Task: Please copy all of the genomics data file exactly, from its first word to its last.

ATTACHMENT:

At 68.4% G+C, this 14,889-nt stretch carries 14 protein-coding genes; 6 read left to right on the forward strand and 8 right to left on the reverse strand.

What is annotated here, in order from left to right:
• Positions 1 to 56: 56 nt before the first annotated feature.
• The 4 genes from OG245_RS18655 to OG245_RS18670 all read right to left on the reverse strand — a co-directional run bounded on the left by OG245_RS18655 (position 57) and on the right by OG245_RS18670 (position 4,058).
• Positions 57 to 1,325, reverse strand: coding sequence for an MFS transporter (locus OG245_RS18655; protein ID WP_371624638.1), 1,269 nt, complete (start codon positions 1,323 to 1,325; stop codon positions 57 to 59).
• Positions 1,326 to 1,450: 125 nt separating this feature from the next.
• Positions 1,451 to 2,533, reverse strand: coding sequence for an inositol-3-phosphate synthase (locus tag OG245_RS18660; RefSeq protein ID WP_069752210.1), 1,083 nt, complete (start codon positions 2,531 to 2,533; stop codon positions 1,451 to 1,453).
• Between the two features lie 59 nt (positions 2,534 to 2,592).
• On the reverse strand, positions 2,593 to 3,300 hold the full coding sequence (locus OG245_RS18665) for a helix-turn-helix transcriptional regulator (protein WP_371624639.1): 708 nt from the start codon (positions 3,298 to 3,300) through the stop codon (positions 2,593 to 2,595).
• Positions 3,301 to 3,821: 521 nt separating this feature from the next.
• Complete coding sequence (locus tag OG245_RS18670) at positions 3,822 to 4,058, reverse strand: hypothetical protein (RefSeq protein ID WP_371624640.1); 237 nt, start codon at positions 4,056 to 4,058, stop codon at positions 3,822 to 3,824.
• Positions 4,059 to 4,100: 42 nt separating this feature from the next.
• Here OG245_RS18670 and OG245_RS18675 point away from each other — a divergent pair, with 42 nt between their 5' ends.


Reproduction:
At 68.4% G+C, this 14,889-nt stretch carries 14 protein-coding genes; 6 read left to right on the forward strand and 8 right to left on the reverse strand.

What is annotated here, in order from left to right:
• Positions 1 to 56: 56 nt before the first annotated feature.
• The 4 genes from OG245_RS18655 to OG245_RS18670 all read right to left on the reverse strand — a co-directional run bounded on the left by OG245_RS18655 (position 57) and on the right by OG245_RS18670 (position 4,058).
• Positions 57 to 1,325, reverse strand: coding sequence for an MFS transporter (locus OG245_RS18655; protein ID WP_371624638.1), 1,269 nt, complete (start codon positions 1,323 to 1,325; stop codon positions 57 to 59).
• Positions 1,326 to 1,450: 125 nt separating this feature from the next.
• Positions 1,451 to 2,533, reverse strand: coding sequence for an inositol-3-phosphate synthase (locus tag OG245_RS18660; RefSeq protein ID WP_069752210.1), 1,083 nt, complete (start codon positions 2,531 to 2,533; stop codon positions 1,451 to 1,453).
• Between the two features lie 59 nt (positions 2,534 to 2,592).
• On the reverse strand, positions 2,593 to 3,300 hold the full coding sequence (locus OG245_RS18665) for a helix-turn-helix transcriptional regulator (protein WP_371624639.1): 708 nt from the start codon (positions 3,298 to 3,300) through the stop codon (positions 2,593 to 2,595).
• Positions 3,301 to 3,821: 521 nt separating this feature from the next.
• Complete coding sequence (locus tag OG245_RS18670) at positions 3,822 to 4,058, reverse strand: hypothetical protein (RefSeq protein ID WP_371624640.1); 237 nt, start codon at positions 4,056 to 4,058, stop codon at positions 3,822 to 3,824.
• Positions 4,059 to 4,100: 42 nt separating this feature from the next.
• Here OG245_RS18670 and OG245_RS18675 point away from each other — a divergent pair, with 42 nt between their 5' ends.